BUT WISSANU DOES NOT RULE OUT THE POSSIBILITY OF POLL BEING HELD EVEN EARLIER
THE NEXT election will take place about 11 months from now, Deputy Prime Minister Wissanu Kreangam said yesterday after the Constitutional Court on Wednesday ruled the organic bill on the election of MPs as constitutional.
The deputy PM assured that voting would not be delayed any further and even holding the election earlier was possible.
His statement came after the Constitutional Court on Wednesday delivered a verdict on the controversial organic bill governing the Lower House, saying it was in line with the Constitution.
The bills, alongside three other key organic laws – governing the Upper House, the Election Commission, and the political parties – are indispensable for holding an election.
Currently, the National Legislative Assembly (NLA) was expecting an official verdict from the court, he said. After that, it would submit the bill to the government, Wissanu said, adding the government could present it for royal endorsement later this month.
“Although the political parties law was still in the court and a ruling would not come until next Wednesday, the road map would not be affected,” Wissanu said .
In response to concerns about when the National Council for Peace and Order (NCPO) would lift the ban on political assembly and allow parties to convene, Wissanu said that should happen when the election starts to take shape. The ban would anyway be lifted 150 days before the election, he said.
According to a junta order issued late last year to complement the political parties law, the NCPO could hold a meeting allowing parties as well as the EC to discuss the election. But some parties have expressed reluctance to join the talks.
Wissanu said that all parties should come so they could have discussions with the EC, which would be responsible for setting the election date. They should not complain later if the EC chooses a date they do not agree with, he said.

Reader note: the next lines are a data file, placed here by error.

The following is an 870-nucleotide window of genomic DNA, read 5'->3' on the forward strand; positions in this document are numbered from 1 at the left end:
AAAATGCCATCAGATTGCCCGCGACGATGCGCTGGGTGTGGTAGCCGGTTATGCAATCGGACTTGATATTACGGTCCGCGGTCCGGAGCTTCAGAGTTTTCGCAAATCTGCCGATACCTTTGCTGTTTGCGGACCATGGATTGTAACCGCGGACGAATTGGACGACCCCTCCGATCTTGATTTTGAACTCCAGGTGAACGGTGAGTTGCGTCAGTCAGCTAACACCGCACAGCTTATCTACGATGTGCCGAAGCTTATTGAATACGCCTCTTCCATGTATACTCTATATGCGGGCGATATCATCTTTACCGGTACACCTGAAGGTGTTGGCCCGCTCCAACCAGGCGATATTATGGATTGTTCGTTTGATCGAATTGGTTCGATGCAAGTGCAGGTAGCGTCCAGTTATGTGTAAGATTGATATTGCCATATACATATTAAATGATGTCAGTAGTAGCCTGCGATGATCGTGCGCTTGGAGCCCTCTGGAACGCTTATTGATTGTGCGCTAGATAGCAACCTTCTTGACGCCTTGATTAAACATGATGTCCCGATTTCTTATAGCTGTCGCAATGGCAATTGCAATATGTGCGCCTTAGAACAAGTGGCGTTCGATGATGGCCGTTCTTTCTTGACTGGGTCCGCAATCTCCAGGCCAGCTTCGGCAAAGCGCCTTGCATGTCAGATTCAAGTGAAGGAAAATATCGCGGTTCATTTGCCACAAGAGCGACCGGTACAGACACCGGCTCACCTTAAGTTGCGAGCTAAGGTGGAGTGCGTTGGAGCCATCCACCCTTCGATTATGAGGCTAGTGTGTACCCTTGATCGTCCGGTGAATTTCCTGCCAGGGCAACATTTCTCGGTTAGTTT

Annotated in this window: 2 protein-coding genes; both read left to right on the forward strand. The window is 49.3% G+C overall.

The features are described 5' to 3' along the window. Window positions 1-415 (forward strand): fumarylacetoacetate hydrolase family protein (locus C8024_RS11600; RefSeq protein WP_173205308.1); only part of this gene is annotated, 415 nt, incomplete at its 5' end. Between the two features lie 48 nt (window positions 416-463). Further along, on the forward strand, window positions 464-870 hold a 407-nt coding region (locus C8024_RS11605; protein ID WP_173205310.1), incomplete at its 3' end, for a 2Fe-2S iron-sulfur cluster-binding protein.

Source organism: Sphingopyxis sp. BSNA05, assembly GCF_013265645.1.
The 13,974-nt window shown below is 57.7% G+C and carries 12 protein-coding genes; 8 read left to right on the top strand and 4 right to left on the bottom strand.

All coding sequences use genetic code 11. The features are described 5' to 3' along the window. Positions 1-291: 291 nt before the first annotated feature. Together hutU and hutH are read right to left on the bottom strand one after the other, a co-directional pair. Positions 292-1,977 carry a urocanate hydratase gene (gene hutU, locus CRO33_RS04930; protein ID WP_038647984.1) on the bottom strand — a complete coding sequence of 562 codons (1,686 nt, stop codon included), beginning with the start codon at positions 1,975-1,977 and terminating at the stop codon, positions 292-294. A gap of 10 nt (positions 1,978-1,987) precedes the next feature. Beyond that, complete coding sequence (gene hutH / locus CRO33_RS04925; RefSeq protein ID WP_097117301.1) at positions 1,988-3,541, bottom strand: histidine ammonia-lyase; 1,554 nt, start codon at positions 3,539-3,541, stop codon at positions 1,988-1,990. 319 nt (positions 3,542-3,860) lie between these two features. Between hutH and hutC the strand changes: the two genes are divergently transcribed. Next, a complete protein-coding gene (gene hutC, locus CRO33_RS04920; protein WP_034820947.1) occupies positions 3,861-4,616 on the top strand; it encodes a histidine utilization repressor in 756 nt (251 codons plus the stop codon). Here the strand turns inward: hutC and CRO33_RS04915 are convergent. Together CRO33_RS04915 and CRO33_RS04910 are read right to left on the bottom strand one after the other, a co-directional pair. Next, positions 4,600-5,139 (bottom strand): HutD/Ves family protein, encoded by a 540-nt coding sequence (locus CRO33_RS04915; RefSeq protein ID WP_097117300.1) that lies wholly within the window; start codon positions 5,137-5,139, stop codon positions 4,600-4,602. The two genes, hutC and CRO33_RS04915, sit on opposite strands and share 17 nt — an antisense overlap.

Key Pheu Thai Party member Chusak Sirinin said the party was firm in its decision to boycott the talks. Chusak had said earlier that the junta did not have the legitimacy to hold such talks, especially when it had plans to come back after the election.
EC president Supachai Somcharoen also said yesterday that the election could be brought forward.
The Constitution stipulates that the agency must organise an election within 150 days of the four organic laws coming into effect. Supachai said the EC need not necessarily use all the 150 days allowed by the Constitution.
The EC is already preparing to hold an election, he said, adding regulations and guidelines necessary for the poll were being drafted.
“The EC’s regulations on the election of MPs and the Senate are now 90 per cent complete. They should be complete in a month,” Supachai said.
Apart from that, the agency had also prepared 12 guidelines for officials to abide by in the elections, he said.
The bill governing the Lower House’s clause on assistance for disabled people in polling centres was controversial, but the EC guidelines would lay out how |officials should provide help while also maintaining confidentiality of voting in line with the Constitution, he said.